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News Briefs

AM News Brief: Protest Cleanup, Food Benefits & Messy Campgrounds

Photo of buildings in downtown Salt Lake City
Brian Albers
/
KUER

Monday morning, June 1, 2020

Northern Utah

Vote For Change

Utah’s lone black lawmaker, Rep. Sandra Hollins, D-Salt Lake City, is calling on Utahns to register to vote in order to create systemic change. Her message comes after violent protests broke out in Salt Lake City Saturday night over the in-custody death of George Floyd, a black man in Minneapolis. Now, she said, it’s time to turn attention to making systemic change to avoid incidents like Floyd’s death. One way to do that? Registering to vote and electing politicians with an eye toward criminal justice reform. — Sonja Hutson

Utah’s Black Lives Matter Call For Reform

Utah’s Black Lives Matter chapter didn’t plan Saturday’s protest in Salt Lake City, though they did encourage members to support it. But the group’s leader, Lex Scott, doesn’t believe those who destroyed property belong to the organization. At a press conference Sunday, Scott said inciting violence is not the goal of Black Lives Matter. Instead, she said, it’s about opposing police violence. Looking forward, Scott said activists are petitioning federal lawmakers to take up legislation that requires national police reform. The bill includes diversity and de-escalation training as well as creating a civilian review board to investigate police shootings. — Emily Means

Salt Lake City Cleanup

A day of intense protests through downtown Salt Lake City on Saturday left a wake of graffiti and vandalism as demonstrators spray painted buildings and smashed windows. But by early Sunday morning, the streets had calmed and crews — including a number of volunteers — were out to clean the wreckage. More cleaning efforts are underway Monday, but Mayor Erin Mendenhall said it will still take a few days to fully restore the city. — Jon Reed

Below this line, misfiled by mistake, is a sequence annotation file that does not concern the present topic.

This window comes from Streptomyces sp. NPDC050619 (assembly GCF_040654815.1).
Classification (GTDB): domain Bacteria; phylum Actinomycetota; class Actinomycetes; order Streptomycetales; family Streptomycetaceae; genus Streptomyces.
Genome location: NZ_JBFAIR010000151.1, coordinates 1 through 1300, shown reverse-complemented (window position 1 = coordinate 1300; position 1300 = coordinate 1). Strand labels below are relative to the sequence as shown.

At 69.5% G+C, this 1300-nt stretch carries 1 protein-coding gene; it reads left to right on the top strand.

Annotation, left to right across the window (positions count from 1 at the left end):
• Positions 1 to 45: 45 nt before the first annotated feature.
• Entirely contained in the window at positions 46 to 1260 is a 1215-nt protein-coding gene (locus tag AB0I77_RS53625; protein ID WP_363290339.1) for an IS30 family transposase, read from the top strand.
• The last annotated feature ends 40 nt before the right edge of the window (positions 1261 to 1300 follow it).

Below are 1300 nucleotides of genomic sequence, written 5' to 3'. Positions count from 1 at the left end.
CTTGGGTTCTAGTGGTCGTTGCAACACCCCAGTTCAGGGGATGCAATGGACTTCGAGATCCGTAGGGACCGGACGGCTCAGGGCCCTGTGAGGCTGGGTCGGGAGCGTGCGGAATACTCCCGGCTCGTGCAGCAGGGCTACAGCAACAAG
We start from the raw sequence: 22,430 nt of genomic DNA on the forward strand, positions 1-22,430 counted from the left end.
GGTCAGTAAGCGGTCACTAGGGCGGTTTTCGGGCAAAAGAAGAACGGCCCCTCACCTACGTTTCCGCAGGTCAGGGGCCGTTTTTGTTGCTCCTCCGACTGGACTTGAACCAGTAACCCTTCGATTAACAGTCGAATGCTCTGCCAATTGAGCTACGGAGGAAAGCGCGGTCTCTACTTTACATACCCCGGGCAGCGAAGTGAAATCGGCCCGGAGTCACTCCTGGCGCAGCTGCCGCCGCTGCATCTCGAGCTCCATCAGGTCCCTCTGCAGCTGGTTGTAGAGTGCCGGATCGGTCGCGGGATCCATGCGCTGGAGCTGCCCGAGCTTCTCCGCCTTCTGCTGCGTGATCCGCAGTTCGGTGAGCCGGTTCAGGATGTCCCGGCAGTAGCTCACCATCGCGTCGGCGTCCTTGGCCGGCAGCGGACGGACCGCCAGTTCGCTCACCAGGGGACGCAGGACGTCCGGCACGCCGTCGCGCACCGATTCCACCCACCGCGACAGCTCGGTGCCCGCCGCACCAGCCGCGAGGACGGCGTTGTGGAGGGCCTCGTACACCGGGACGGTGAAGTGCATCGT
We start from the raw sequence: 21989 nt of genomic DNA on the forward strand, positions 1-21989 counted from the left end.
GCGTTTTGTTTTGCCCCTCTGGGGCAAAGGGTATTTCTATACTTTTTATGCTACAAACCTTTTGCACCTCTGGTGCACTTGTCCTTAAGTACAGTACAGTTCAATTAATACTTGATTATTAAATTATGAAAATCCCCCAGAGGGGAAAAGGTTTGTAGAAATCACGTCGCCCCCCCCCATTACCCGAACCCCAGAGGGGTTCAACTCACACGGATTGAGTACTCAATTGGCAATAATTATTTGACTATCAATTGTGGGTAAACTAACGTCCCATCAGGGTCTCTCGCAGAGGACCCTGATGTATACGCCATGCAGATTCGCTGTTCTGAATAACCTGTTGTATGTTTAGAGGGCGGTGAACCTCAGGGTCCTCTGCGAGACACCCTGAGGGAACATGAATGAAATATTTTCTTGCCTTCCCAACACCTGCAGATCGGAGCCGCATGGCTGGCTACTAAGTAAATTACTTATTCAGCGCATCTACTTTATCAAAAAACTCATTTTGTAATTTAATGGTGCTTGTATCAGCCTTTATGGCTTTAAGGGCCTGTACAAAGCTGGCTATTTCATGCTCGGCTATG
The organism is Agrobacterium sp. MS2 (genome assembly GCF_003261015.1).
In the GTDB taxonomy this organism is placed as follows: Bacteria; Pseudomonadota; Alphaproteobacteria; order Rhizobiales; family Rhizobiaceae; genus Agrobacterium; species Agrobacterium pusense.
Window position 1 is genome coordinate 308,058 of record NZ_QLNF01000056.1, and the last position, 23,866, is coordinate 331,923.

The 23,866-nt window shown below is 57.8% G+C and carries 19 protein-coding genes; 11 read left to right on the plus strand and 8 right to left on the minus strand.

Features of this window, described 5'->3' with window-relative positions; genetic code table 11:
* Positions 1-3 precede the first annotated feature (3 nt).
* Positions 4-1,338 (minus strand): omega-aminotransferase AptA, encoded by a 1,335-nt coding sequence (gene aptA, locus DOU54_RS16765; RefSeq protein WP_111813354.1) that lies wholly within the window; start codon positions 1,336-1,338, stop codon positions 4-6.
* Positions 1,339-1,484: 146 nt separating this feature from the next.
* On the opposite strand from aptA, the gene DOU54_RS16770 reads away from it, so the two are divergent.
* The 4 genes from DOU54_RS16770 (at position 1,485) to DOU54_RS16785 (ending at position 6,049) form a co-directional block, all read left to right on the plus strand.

Congressional Debates Monday

Four candidates vying to be the Republican candidate to unseat Utah’s lone congressional Democrat face off in a debate Monday. Rep. Ben McAdams won the 4th Congressional seat in 2018 by a razor thin margin and the district is high on national Republicans’ priority list. Former NFL player Burgess Owens, former radio talk show host Jay Mcfarland, state Rep. Kim Coleman and businessman Trent Christensen will take the stage at noon. — Sonja Hutson

The Democratic candidates for Utah’s 1st Congressional District will debate Monday at 3 p.m. Darren Parry and Jamie Cheek are the only Democrats in a primary election for Utah’s congressional races. Parry is the council chair of the Northwestern Band of the Shoshone Nation, and Cheek is a licensed vocational rehabilitation counselor. The two qualified for the primary ballot during the state Democratic convention in April. The district’s current Rep. Rob Bishop will vacate the seat when his term ends this year. A Democrat hasn’t held it for nearly 40 years. — Emily Means

Both debates will stream on kuer.org, as well as the Republican primary debate for Governor at 6 p.m. Monday, Tuesday’s Republican debate for Attorney General and the Republican debate for Utah’s 1st Congressional District. The Governor and Attorney General debates will also be broadcast live on KUER, NPR Utah.

State

Four Days Mark Utah’s Highest Number Of COVID Cases

The Utah Department of Health reported 533 cases of COVID-19 over the weekend. The last four days have seen the highest number of new cases in the state since the start of the pandemic. Twenty-two more people have been hospitalized, and there were six deaths reported over the weekend — including two men under the age of 65. One was from Wasatch County and the other from Salt Lake County. Southwest Utah, which includes Washington and Iron counties, and Bear River, the health district for Cache and Box Elder Counties, have had the highest rate of increase over the last week. Bear River’s cases have more than doubled. — Elaine Clark

Follow KUER’s coverage of the coronavirus in Utah.

Respect The Campgrounds

Outdoor recreation is one of the few options during the COVID-19 pandemic, and campsites are victim to a large uptick in positive and negative use. U.S.Forest Service rangers are encouraging the public to treat campgrounds respectfully, extinguish campfires and plan ahead for trips. Cache National Forest Logan District Ranger Jennefer Parker said irresponsible gun shooting, garbage and trespassing are all on the rise this season. However, an increase in unattended fires is prompting the most concern. Parker said multiple citations were recently issued for people who walked away from their campfires. — Associated Press

Region

Expanded Food Benefits

As we head into the fourth month of the COVID-19 pandemic, the Department of Agriculture is continuing to expand food benefits for people in need. But the boost in benefits doesn’t help people with the lowest income in our region. That’s because they were already receiving the highest possible amount. — Amanda Peacher, Mountain West News Bureau

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